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A case-control study using motion-inclusive spatial dose-volume metrics to account for genito-urinary toxicity following high-precision radiotherapy for prostate cancer.

  • Author(s): Casares-Magaz, Oscar
  • Muren, Ludvig P
  • Pettersson, Niclas
  • Thor, Maria
  • Hopper, Austin
  • Knopp, Rick
  • Deasy, Joseph O
  • Væth, Michael
  • Einck, John
  • Moiseenko, Vitali
  • et al.
Abstract

Background and purpose

The risk of genitourinary (GU) toxicity is dose-limiting in radiotherapy (RT) for prostate cancer. This study investigated whether motion-inclusive spatial dose/volume metrics explain the GU toxicity manifesting after high-precision RT for prostate cancer.

Material and methods

A matched case-control was performed within a cohort of 258 prostate cancer patients treated with daily cone-beam CT (CBCT)-guided RT (prescription doses of 77.4-81.0 Gy). Twenty-seven patients (10.5%) presented late RTOG GU ≥ Grade 2 toxicity and those without symptoms of toxicity prior treatment (N = 7) were selected as cases. Each case was matched with three controls based on pre-treatment GU symptoms, age, Gleason score, follow-up time, and hormone therapy. Thirteen CBCTs per patient were rigidly registered to the planning CT using the recorded treatment shifts, and the bladder was manually contoured on each CBCT. Planned and actually delivered dose/volume metrics (the latter averaged across the CBCTs) were extracted from the bladder and its subsectors, and compared between cases and controls (two-way ANOVA test).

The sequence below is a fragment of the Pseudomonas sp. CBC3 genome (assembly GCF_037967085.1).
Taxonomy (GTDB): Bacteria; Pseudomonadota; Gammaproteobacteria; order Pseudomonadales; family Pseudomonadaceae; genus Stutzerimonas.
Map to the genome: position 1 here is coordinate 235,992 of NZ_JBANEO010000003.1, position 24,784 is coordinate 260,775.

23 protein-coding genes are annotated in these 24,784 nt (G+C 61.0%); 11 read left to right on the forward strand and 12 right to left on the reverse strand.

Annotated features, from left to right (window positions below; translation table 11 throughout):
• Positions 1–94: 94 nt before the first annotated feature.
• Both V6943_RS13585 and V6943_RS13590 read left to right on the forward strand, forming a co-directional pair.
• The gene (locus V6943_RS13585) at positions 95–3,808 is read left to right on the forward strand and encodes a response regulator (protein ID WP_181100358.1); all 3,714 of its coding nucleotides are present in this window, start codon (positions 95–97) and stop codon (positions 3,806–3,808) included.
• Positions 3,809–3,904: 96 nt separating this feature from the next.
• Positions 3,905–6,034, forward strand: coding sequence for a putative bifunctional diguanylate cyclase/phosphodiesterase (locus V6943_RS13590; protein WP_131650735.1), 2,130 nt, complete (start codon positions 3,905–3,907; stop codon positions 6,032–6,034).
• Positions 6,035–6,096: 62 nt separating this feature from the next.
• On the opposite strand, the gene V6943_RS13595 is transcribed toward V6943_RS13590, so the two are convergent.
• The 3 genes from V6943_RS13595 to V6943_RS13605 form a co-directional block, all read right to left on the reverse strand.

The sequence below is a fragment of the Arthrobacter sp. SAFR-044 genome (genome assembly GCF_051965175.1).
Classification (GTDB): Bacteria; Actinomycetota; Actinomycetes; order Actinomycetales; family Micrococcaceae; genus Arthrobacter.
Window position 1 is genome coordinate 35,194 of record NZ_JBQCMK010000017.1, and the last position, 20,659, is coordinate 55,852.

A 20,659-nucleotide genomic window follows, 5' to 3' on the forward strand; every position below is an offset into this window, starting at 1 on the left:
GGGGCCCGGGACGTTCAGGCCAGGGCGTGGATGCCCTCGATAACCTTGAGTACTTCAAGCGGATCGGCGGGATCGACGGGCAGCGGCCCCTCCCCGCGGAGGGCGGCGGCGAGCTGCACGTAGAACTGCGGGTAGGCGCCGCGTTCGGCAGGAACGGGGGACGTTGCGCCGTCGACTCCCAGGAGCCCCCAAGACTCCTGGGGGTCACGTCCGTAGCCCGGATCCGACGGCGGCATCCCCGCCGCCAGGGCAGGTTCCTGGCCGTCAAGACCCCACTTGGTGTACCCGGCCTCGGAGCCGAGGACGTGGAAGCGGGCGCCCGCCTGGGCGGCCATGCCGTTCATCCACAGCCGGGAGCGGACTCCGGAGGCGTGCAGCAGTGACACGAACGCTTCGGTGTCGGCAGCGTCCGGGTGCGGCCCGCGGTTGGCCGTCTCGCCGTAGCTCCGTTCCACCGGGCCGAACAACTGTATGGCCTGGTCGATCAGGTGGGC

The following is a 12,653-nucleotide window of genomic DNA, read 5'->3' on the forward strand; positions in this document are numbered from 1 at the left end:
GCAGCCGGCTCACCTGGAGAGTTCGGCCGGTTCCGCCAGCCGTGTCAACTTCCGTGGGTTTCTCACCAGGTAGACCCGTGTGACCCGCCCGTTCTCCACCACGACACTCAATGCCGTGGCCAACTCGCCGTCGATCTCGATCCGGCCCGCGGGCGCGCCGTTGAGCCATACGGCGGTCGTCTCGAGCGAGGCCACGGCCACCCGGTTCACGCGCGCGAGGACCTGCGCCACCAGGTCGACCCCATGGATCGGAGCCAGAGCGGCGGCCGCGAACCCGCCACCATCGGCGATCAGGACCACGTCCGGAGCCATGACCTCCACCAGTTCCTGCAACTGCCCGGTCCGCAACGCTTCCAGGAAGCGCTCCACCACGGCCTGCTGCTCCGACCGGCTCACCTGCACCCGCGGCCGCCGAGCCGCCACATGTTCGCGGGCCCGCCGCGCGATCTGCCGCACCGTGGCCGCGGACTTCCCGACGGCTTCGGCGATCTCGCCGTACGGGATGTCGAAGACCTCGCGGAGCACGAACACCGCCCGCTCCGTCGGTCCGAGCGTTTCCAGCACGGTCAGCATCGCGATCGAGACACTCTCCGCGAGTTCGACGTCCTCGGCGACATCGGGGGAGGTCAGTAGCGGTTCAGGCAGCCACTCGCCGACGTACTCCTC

Results

There were no significant differences between planned and delivered dose/volume metrics; also, there were no significant differences between cases and controls at any dose level, neither for planned nor delivered doses. The cases tended to have larger bladder volumes during treatment than controls (221 ± 71 cm3 vs 166 ± 73 cm3; p = 0.09).

Conclusions

High-precision RT for prostate cancer eliminates differences between planned and delivered dose distributions. Neither planned nor delivered bladder dose/volume metrics were associated to the remaining low risk of developing GU toxicity after high-precision radiotherapy for prostate cancer.

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